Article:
- Jodan: High stance, philosophically associated with the element of Fire due to its aggressiveness. The sword is held above the head, ready to strike down in a powerful vertical or diagonal cut. Most basic cuts can be executed instantly from here, without the need to arm the sword first. Jodan is usually taken with the left foot forward (left-jodan), to allow the torso's rotation (as the right foot is brought forward) to add to the sword's speed.
- Gedan: Low stance, philosophically associated with the element of Earth due to its immovability. Here, the sword is pointed down at the enemy's knee. It's meant to be defensive and/or lure the opponent in for an attack, analogous to alber in German tradition. From gedan, one can thrust at the lower body or bring the sword up in a rising cut to counter against the enemy's attack.
- Hasso: A side stance, philosophically associated with the element of Wood due to its uprightness. Superficially similar to left-jodan, hasso places the left foot forward, with the hand-guard held beside the face. Hasso portrays a less aggressive intent than jodan. It was devised mainly for waiting to see what an opponent would do, or as a jodan-substitute when the one's helmet was too ornate to use jodan. The closest European analogue is Vom Tag.
- Waki: Rear stance, philosophically associated with the element of Metal, because the other elements called "not it" and metal wasn't there. The left foot is positioned forward, and the sword is brought to the back and points backwards. As it could hide the sword behind the user's body, it was commonly called the "hidden guard" in many ryu. This may also help to conceal the length of the sword or a broken blade to surprise the opponent. Ostensibly an awkward stance, can actually perform various attacks rather smoothly.
Apart from those, various iaijutsu
schools also devised new ways to sit. As there was an apparent need to be alert and ready to fight even when seated, many iaijutsu
schools created techniques for attacking from the regular seiza
position. Others, however, modified it to facilitate easier standing, and some even preferred to sit on one knee and one foot in order to be constantly on the ready.
Despite occasional modern skepticism towards its efficiency, the most common fundamental technique amongst schools was a cut to the head. Among other possible targets were the arms or neck or torso for cutting, or the throat and chest for thrusting. The actual techniques are, of course, limitless, but those are the ones found most commonly between schools.
Some schools taught techniques to avoid an attack, others taught techniques to flowingly move the enemy's sword off the centreline as part of one's regular attack. Generally, however, it was considered far more preferable to just attack before the enemy has a chance to react. Secondary to that is to ruin the opponent's technique and then attack, and tertiary is to let the opponent perform that technique and then make one's attack in response. This philosophy is very similar to the one found in German sword-fighting schools, and probably arose from similar combat experiences.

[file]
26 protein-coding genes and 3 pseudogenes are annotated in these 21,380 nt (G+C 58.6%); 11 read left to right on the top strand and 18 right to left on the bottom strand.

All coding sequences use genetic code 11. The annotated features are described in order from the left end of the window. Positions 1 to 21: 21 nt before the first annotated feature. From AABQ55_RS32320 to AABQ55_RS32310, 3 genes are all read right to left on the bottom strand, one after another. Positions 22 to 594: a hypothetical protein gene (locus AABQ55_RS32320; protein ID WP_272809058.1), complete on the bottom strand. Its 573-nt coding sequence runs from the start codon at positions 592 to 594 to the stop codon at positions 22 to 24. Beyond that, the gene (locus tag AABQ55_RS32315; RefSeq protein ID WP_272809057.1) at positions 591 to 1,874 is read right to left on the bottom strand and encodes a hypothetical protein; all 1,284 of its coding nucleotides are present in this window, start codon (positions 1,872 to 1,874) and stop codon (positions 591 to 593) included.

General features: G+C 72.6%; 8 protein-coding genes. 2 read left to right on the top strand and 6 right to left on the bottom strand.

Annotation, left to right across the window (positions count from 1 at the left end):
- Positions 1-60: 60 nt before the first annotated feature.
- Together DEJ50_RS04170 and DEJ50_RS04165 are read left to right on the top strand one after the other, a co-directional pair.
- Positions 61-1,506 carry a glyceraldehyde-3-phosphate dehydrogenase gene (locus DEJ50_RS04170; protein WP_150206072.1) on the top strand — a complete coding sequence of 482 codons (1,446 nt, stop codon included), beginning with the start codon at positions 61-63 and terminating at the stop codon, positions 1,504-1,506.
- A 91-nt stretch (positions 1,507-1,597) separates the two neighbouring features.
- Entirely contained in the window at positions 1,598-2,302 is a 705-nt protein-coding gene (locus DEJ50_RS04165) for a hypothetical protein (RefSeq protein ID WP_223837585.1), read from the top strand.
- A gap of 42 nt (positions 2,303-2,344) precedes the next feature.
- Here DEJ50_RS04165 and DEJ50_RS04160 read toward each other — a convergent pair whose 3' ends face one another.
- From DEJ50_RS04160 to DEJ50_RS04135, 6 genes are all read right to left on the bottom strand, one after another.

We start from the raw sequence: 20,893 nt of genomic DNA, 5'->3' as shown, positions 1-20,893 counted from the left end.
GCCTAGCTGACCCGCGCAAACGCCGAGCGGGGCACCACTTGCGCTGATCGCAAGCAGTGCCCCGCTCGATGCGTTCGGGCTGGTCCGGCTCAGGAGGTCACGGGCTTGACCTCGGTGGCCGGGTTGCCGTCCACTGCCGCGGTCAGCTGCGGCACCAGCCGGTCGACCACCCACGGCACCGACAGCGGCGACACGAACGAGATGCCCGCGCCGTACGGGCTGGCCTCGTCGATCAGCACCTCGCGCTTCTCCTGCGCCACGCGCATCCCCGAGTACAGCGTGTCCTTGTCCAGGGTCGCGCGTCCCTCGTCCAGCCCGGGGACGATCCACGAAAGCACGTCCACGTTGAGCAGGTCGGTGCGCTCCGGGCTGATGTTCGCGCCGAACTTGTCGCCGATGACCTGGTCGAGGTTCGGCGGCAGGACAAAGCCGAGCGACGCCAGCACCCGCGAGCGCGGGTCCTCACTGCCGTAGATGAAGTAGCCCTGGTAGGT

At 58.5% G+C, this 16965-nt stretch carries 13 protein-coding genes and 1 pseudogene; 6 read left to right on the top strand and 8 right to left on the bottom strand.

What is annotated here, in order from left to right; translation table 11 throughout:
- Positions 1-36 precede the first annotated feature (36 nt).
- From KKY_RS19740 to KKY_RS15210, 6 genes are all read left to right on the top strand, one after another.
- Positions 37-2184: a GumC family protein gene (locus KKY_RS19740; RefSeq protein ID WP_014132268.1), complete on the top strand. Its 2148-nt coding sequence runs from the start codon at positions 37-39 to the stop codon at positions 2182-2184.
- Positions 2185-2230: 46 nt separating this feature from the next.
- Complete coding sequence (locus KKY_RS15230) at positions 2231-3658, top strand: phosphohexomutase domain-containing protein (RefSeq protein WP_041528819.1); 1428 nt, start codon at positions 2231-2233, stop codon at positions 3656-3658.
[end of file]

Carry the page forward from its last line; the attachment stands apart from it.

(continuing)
Also like German schools of swordsmanship, schools that date back to the time when armoured battlefield combat was more common used extremely close-quarters fighting techniques: grapples using the blade as leverage, low-line upward thrusts meant to pierce where an enemy's armor did not cover
, blows with the pommel aimed at the face, eyes, or throat if it was uncovered, cuts to the insides of the legs or other unprotected areas.
Most of the time, the techniques were taught through choreographed imitations of battle, called kata
. As the outcome was pre-determined, focus was on the execution: correct distance and footwork, good timing, powerful and precise strikes, visible alertness towards other possible threats, etc. Different schools placed different emphases on each of those.
Focused on Kenjutsu
Katori Shinto Ryu:
One of the oldest and most famous kenjutsu schools in Japan. Named after the shintoist Katori shrine, where it's practiced, this school was (and, to some extent, still is) very secretive. Prospective students used to need to swear a blood oath of secrecy before even stepping foot inside the dojo; this practice is still upheld in the Katori shrine, but many teachers in other places readily teach a sizeable part of the curriculum to curious students without requiring an oath. Some of the techniques are only taught to the most trusted students there are, and (of course) always require a blood oath.
Philosophy: "We're at war, be ready for everything."
Temperament: The swordsmanship practiced in KSR is quite physically demanding. It has a certain rhythm of attack, and does not generally wait until an opportunity has presented itself, rather aiming to create it by being proactive. Endurance and speed are both required to keep up with the pace.